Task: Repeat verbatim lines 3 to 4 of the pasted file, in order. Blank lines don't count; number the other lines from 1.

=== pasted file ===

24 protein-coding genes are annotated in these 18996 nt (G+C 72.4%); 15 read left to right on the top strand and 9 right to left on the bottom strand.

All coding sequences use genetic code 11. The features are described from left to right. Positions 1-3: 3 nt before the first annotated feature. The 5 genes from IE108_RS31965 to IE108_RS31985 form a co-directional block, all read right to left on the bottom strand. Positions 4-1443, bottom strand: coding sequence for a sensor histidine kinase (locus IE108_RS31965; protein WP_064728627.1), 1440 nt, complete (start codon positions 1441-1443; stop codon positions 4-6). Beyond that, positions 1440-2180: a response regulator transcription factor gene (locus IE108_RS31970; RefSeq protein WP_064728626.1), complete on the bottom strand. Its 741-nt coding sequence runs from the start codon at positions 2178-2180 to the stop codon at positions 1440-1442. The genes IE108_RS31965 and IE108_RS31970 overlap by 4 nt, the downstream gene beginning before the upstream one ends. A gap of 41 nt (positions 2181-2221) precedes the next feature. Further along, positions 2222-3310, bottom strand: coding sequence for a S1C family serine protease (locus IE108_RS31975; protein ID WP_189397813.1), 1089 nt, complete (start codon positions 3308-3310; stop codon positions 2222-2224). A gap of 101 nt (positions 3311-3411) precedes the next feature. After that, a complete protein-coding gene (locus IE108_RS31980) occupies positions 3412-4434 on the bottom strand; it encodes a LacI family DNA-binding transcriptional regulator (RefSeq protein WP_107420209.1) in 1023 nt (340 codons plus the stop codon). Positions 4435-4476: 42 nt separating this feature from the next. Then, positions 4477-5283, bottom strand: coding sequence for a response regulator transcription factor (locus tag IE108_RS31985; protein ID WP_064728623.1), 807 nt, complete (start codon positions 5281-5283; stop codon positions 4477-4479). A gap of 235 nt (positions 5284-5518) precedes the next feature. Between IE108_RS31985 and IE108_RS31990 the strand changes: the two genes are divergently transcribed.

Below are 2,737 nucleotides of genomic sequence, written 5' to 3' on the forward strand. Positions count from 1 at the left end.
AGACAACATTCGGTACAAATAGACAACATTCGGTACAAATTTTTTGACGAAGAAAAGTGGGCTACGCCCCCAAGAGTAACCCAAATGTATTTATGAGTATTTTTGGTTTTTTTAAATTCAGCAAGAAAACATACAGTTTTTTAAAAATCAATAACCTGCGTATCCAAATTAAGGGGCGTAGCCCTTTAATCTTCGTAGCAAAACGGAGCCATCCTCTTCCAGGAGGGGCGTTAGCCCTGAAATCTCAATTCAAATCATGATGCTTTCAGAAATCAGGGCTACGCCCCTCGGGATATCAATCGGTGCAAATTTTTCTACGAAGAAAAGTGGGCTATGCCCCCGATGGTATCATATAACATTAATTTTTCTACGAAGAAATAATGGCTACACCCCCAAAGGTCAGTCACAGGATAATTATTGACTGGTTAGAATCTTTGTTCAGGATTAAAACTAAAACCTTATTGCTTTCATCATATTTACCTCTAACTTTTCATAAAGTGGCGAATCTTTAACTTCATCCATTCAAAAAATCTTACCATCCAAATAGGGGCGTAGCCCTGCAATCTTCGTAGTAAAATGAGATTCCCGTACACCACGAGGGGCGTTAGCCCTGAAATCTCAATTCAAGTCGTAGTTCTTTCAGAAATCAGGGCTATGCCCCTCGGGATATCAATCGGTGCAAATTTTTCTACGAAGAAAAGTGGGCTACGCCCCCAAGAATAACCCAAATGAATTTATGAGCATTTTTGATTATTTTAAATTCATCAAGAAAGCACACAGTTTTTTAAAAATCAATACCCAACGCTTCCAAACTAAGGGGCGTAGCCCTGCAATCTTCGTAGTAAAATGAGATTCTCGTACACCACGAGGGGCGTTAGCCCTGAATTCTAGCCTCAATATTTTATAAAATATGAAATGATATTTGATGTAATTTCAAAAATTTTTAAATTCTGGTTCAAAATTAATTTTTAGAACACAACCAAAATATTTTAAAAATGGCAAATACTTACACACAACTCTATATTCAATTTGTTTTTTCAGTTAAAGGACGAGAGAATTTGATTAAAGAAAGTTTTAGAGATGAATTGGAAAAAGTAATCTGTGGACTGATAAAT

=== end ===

Below are 2,737 nucleotides of genomic sequence, written 5' to 3' on the forward strand. Positions count from 1 at the left end.
AGACAACATTCGGTACAAATAGACAACATTCGGTACAAATTTTTTGACGAAGAAAAGTGGGCTACGCCCCCAAGAGTAACCCAAATGTATTTATGAGTATTTTTGGTTTTTTTAAATTCAGCAAGAAAACATACAGTTTTTTAAAAATCAATAACCTGCGTATCCAAATTAAGGGGCGTAGCCCTTTAATCTTCGTAGCAAAACGGAGCCATCCTCTTCCAGGAGGGGCGTTAGCCCTGAAATCTCAATTCAAATCATGATGCTTTCAGAAATCAGGGCTACGCCCCTCGGGATATCAATCGGTGCAAATTTTTCTACGAAGAAAAGTGGGCTATGCCCCCGATGGTATCATATAACATTAATTTTTCTACGAAGAAATAATGGCTACACCCCCAAAGGTCAGTCACAGGATAATTATTGACTGGTTAGAATCTTTGTTCAGGATTAAAACTAAAACCTTATTGCTTTCATCATATTTACCTCTAACTTTTCATAAAGTGGCGAATCTTTAACTTCATCCATTCAAAAAATCTTACCATCCAAATAGGGGCGTAGCCCTGCAATCTTCGTAGTAAAATGAGATTCCCGTACACCACGAGGGGCGTTAGCCCTGAAATCTCAATTCAAGTCGTAGTTCTTTCAGAAATCAGGGCTATGCCCCTCGGGATATCAATCGGTGCAAATTTTTCTACGAAGAAAAGTGGGCTACGCCCCCAAGAATAACCCAAATGAATTTATGAGCATTTTTGATTATTTTAAATTCATCAAGAAAGCACACAGTTTTTTAAAAATCAATACCCAACGCTTCCAAACTAAGGGGCGTAGCCCTGCAATCTTCGTAGTAAAATGAGATTCTCGTACACCACGAGGGGCGTTAGCCCTGAATTCTAGCCTCAATATTTTATAAAATATGAAATGATATTTGATGTAATTTCAAAAATTTTTAAATTCTGGTTCAAAATTAATTTTTAGAACACAACCAAAATATTTTAAAAATGGCAAATACTTACACACAACTCTATATTCAATTTGTTTTTTCAGTTAAAGGACGAGAGAATTTGATTAAAGAAAGTTTTAGAGATGAATTGGAAAAAGTAATCTGTGGACTGATAAAT